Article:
Name a TV Show That Was Never As Good As Its Pilot
Today, I ask you folks to name your picks for TV shows that were never quite as good as their pilot.
Pop Culture Theme Time is a feature where I put a question to you to see what you think about a particular theme. I might later revisit the theme for a future Drawing Crazy Patterns or Top Five.
A common thing that we see in TV series all of the time is a strong pilot that introduces a compelling high concept, but jaded fans are all pretty sure that the show will never quite match the level of that high concept in the series itself and that’s almost always the case.
Blindspot was never going to ever quite reach the level that our imagination was going to have when a mystery woman with no memories woke up in a bag in the middle of Times Square, covered in tattoos…
Prison Break was clearly never going to reach the level of the coolness of the reveal at the end of the pilot that Michael Scofield had gotten himself arrested on purpose and that he had the blueprint for the prison secretly hidden in his body tattoo (hmmmm, two shows involving tattoos. What an odd coincidence)…
My pick, though, will be Studio 60 on the Sunset Strip, which had a pilot by Aaron Sorkin so good that there was a bidding war among networks to the point where NBC ultimately agreed to guarantee a full 22-episode first season for the program (if they canceled it, they would have to pay a penalty for each unaired episode that was high enough that it just wouldn’t make sense. Better to just film the episodes and burn them off, which is ultimately what NBC did).
It had a striking opening when Judd Hirsch’s character, Wes Mandell (a stand-in for Lorne Michaels), interrupts the live opening for a show that I THINK is called Studio 60 on the Sunset Strip) (but since the opening is, “Live from Studio 60 on the Sunset Strip, it’s Friday Night in Hollywood!” it is a bit unclear to me which is the actual name of the show, because if you go by the similar opening to Saturday Night Live, then the show would actually be called Friday Night in Hollywood, right? But I thiiiink it is called Studio 60 on the Sunset Strip), the Saturday Night Live-stand-in show that the series is about, by giving some big speech about the death of art in the modern times…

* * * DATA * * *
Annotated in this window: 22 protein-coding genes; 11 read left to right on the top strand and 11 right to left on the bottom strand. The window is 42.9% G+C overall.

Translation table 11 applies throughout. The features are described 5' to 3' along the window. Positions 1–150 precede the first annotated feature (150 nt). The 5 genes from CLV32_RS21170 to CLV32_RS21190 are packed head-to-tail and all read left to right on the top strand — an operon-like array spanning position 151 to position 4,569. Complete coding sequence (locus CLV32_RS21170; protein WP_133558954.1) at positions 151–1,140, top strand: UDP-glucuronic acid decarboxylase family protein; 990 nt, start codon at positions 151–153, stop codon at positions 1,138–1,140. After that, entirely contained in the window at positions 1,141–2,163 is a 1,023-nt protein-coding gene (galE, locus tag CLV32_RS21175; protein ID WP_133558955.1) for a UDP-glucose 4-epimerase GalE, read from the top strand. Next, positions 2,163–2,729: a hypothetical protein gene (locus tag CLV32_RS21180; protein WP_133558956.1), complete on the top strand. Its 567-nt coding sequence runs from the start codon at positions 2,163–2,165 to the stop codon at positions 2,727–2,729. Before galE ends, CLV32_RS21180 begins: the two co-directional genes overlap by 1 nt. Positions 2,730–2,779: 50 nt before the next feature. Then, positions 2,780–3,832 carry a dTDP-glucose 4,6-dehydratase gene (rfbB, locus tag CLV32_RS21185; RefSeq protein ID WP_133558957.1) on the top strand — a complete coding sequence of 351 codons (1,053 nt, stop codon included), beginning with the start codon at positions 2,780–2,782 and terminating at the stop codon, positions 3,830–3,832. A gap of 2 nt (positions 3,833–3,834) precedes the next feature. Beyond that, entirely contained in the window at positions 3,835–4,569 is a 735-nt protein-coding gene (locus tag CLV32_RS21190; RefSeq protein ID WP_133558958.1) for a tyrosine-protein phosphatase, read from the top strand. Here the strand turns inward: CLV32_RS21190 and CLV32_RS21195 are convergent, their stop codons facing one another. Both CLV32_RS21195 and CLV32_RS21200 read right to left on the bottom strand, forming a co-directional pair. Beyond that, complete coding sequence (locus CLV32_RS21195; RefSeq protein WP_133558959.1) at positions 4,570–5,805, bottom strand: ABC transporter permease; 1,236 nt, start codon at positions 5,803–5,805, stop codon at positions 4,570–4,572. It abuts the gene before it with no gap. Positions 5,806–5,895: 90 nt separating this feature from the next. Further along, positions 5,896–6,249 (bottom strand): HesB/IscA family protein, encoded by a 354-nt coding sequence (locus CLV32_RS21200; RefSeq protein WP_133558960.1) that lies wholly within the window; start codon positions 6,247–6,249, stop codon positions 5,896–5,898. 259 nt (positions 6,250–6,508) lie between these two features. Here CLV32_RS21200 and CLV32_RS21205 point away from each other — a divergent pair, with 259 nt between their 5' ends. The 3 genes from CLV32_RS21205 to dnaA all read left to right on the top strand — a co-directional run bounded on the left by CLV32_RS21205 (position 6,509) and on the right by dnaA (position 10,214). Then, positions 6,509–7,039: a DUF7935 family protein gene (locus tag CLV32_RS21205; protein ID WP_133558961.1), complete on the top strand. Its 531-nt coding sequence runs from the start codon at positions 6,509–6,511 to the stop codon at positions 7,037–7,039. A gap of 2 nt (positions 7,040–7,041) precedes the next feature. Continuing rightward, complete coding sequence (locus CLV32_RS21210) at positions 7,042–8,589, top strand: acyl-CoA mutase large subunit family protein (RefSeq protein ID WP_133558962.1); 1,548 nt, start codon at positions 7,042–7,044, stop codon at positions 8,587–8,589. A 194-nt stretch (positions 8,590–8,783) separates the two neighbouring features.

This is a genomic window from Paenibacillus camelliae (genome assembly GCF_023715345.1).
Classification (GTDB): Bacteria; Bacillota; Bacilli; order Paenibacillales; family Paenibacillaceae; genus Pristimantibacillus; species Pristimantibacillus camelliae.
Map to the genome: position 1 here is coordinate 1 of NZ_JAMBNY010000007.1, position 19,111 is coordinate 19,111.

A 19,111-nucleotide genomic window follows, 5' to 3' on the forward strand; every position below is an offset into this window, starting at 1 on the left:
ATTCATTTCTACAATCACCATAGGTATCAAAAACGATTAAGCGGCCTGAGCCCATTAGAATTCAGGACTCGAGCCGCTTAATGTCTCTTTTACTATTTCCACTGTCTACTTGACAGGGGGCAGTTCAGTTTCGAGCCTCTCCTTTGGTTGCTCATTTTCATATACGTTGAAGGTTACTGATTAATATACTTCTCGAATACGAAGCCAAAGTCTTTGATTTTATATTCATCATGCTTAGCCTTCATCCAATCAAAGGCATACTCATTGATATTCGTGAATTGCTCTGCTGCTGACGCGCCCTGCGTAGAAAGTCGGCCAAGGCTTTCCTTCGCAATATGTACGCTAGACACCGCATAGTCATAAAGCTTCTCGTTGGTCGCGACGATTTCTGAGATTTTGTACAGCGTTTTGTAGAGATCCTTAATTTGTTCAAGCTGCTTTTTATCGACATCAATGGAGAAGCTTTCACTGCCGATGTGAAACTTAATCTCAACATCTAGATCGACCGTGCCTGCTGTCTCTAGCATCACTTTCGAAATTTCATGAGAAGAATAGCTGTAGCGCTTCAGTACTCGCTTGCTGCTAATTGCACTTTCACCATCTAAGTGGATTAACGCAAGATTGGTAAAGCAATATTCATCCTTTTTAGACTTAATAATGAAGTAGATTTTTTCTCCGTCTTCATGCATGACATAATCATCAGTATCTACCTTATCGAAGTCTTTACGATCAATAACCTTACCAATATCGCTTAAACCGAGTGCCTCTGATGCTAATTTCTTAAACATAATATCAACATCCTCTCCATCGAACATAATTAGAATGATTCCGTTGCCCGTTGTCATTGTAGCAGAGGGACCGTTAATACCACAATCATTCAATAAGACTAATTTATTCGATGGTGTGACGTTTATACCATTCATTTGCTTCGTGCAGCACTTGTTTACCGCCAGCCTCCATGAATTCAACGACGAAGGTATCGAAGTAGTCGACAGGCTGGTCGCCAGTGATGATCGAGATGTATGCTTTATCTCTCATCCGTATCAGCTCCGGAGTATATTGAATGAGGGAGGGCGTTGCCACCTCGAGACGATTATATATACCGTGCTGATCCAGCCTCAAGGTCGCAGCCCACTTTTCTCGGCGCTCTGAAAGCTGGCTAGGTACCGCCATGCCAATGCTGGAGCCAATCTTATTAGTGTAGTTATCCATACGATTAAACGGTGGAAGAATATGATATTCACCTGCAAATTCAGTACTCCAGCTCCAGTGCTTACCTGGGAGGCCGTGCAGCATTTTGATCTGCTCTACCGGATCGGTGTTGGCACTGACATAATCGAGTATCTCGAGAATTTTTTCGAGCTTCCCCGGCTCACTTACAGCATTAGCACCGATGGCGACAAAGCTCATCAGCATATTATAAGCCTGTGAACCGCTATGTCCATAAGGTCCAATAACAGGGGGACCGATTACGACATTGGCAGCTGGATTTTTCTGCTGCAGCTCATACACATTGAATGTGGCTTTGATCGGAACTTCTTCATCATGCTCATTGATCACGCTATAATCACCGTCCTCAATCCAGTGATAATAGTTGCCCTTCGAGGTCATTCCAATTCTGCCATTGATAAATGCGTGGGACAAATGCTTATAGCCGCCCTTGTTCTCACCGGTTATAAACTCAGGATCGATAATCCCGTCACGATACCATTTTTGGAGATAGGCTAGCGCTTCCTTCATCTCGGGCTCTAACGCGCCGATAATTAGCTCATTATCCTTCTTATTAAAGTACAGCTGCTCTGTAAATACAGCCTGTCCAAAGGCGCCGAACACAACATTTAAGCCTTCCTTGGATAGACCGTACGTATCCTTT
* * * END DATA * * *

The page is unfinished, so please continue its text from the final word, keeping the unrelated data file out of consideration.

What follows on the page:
He was driven by the fact that he tried to get a controversial sketch put on the show but he wasn’t able to get it in there. Ultimately, the network replaces him with a writing team (a perfectly cast Matthew Perry and a well-cast Bradley Whitford) that used to work for the show and have gone on to success in films since being forced out of the show and, in a nice coincidence, it was one of their old sketch scripts (that they weren’t allowed to do when they worked at the show) that Hirsch’s character tried to get into the show that night.
It’s an excellent script, even if there were some red flags right away (the controversial script was called “Crazy Christians,” which highlighted a problem throughout the series that Sorkin didn’t actually seem to know what other people would see as insightful comedy). I didn’t dislike Studio 60 on the Sunset Strip as much as others, but boy, it was never even REMOTELY as good as the pilot (I should spotlight just HOW wrongheaded the big joke of the second episode was).
What is your pick?
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3 thoughts on “Name a TV Show That Was Never As Good As Its Pilot”
Studio 60 had SUCH potential, and then it was mostly squandered away by the end of the season. Such a shame.
Greatest America Hero – according to Stephen Cannell the network execs started meddling with the show after the pilot.
This is a weird hill for me to live and die on but… M.A.N.T.I.S.
The first episode shows such promise. A superb cast of almost-entirely African-American actors which overtly addresses themes of personal, systematic and internalized racism from a variety of perspectives. Signs of a larger conspiracy involving police violence. Carl Lumbly as a rich tech genius who created the MANTIS suit and equipment. A pair of mysterious characters hinting at something like a Wakanda-style Afrofuturist country. Some ropy bits of character design were covered up by the fact that a lot of the action scenes were filmed at night, and MANTIS wore a suit and trenchcoat over his exoskeleton, giving him a cool, pulp hero look.
Story by Sam Raimi and Sam Hamm, with production by Sam Raimi.
Cut to the first episode of the series proper, the entire supporting cast has been dropped, to be replaced by a white scientist who ACTUALLY invented all the MANTIS gear, and a white 90’s skate teen (100% poochie). Instead of a stylish suit and coat, we have a rubbery blue suit frequently shot in broad daylight. The ‘larger conspiracy’ turns out to be the work of a single, unaffiliated ‘supervillain’. All racial themes have been cut, as has the budget.
And in protest, Sam Raimi and Sam Hamm both leave.